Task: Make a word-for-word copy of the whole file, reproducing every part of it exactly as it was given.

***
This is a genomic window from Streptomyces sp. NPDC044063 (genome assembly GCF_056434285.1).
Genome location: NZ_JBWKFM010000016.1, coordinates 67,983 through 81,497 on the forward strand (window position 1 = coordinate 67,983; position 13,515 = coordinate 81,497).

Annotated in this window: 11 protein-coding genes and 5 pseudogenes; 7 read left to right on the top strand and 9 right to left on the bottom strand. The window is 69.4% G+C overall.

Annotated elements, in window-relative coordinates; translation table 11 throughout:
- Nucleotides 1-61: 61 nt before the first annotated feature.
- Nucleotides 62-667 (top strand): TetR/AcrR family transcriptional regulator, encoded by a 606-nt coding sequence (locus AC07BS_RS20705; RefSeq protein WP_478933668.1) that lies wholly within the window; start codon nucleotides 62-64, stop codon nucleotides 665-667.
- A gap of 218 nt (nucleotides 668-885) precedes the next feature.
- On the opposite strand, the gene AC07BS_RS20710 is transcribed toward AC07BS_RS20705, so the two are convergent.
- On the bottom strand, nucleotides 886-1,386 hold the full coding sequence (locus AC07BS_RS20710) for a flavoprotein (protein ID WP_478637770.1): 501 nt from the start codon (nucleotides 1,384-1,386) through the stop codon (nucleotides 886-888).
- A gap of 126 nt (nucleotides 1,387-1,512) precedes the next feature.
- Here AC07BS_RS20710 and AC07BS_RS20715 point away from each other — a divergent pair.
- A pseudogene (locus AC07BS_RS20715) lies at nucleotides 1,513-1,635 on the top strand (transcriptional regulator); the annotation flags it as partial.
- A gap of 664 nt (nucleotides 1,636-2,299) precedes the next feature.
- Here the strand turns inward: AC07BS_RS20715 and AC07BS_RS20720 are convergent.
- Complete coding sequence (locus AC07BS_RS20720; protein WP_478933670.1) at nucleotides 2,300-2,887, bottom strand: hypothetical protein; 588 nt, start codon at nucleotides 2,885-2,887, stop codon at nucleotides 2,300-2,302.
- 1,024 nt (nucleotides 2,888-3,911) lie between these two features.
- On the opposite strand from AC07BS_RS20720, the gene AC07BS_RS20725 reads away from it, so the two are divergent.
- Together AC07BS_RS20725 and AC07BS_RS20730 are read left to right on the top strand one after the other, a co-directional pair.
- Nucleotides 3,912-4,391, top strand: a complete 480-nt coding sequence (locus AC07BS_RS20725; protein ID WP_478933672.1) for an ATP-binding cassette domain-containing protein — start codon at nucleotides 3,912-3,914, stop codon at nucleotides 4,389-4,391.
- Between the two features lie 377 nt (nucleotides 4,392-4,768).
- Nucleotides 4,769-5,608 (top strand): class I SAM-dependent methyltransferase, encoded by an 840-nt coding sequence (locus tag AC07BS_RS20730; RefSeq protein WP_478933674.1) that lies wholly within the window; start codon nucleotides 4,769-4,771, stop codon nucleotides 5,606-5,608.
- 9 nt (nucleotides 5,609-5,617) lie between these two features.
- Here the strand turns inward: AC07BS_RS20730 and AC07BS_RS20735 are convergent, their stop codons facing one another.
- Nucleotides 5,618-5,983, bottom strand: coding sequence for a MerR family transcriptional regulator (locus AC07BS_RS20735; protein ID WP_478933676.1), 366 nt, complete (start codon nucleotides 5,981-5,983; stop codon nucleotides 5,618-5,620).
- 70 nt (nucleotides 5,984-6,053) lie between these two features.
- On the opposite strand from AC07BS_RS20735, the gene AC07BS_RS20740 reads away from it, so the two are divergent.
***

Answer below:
This is a genomic window from Streptomyces sp. NPDC044063 (genome assembly GCF_056434285.1).
Genome location: NZ_JBWKFM010000016.1, coordinates 67,983 through 81,497 on the forward strand (window position 1 = coordinate 67,983; position 13,515 = coordinate 81,497).

Annotated in this window: 11 protein-coding genes and 5 pseudogenes; 7 read left to right on the top strand and 9 right to left on the bottom strand. The window is 69.4% G+C overall.

Annotated elements, in window-relative coordinates; translation table 11 throughout:
- Nucleotides 1-61: 61 nt before the first annotated feature.
- Nucleotides 62-667 (top strand): TetR/AcrR family transcriptional regulator, encoded by a 606-nt coding sequence (locus AC07BS_RS20705; RefSeq protein WP_478933668.1) that lies wholly within the window; start codon nucleotides 62-64, stop codon nucleotides 665-667.
- A gap of 218 nt (nucleotides 668-885) precedes the next feature.
- On the opposite strand, the gene AC07BS_RS20710 is transcribed toward AC07BS_RS20705, so the two are convergent.
- On the bottom strand, nucleotides 886-1,386 hold the full coding sequence (locus AC07BS_RS20710) for a flavoprotein (protein ID WP_478637770.1): 501 nt from the start codon (nucleotides 1,384-1,386) through the stop codon (nucleotides 886-888).
- A gap of 126 nt (nucleotides 1,387-1,512) precedes the next feature.
- Here AC07BS_RS20710 and AC07BS_RS20715 point away from each other — a divergent pair.
- A pseudogene (locus AC07BS_RS20715) lies at nucleotides 1,513-1,635 on the top strand (transcriptional regulator); the annotation flags it as partial.
- A gap of 664 nt (nucleotides 1,636-2,299) precedes the next feature.
- Here the strand turns inward: AC07BS_RS20715 and AC07BS_RS20720 are convergent.
- Complete coding sequence (locus AC07BS_RS20720; protein WP_478933670.1) at nucleotides 2,300-2,887, bottom strand: hypothetical protein; 588 nt, start codon at nucleotides 2,885-2,887, stop codon at nucleotides 2,300-2,302.
- 1,024 nt (nucleotides 2,888-3,911) lie between these two features.
- On the opposite strand from AC07BS_RS20720, the gene AC07BS_RS20725 reads away from it, so the two are divergent.
- Together AC07BS_RS20725 and AC07BS_RS20730 are read left to right on the top strand one after the other, a co-directional pair.
- Nucleotides 3,912-4,391, top strand: a complete 480-nt coding sequence (locus AC07BS_RS20725; protein ID WP_478933672.1) for an ATP-binding cassette domain-containing protein — start codon at nucleotides 3,912-3,914, stop codon at nucleotides 4,389-4,391.
- Between the two features lie 377 nt (nucleotides 4,392-4,768).
- Nucleotides 4,769-5,608 (top strand): class I SAM-dependent methyltransferase, encoded by an 840-nt coding sequence (locus tag AC07BS_RS20730; RefSeq protein WP_478933674.1) that lies wholly within the window; start codon nucleotides 4,769-4,771, stop codon nucleotides 5,606-5,608.
- 9 nt (nucleotides 5,609-5,617) lie between these two features.
- Here the strand turns inward: AC07BS_RS20730 and AC07BS_RS20735 are convergent, their stop codons facing one another.
- Nucleotides 5,618-5,983, bottom strand: coding sequence for a MerR family transcriptional regulator (locus AC07BS_RS20735; protein ID WP_478933676.1), 366 nt, complete (start codon nucleotides 5,981-5,983; stop codon nucleotides 5,618-5,620).
- 70 nt (nucleotides 5,984-6,053) lie between these two features.
- On the opposite strand from AC07BS_RS20735, the gene AC07BS_RS20740 reads away from it, so the two are divergent.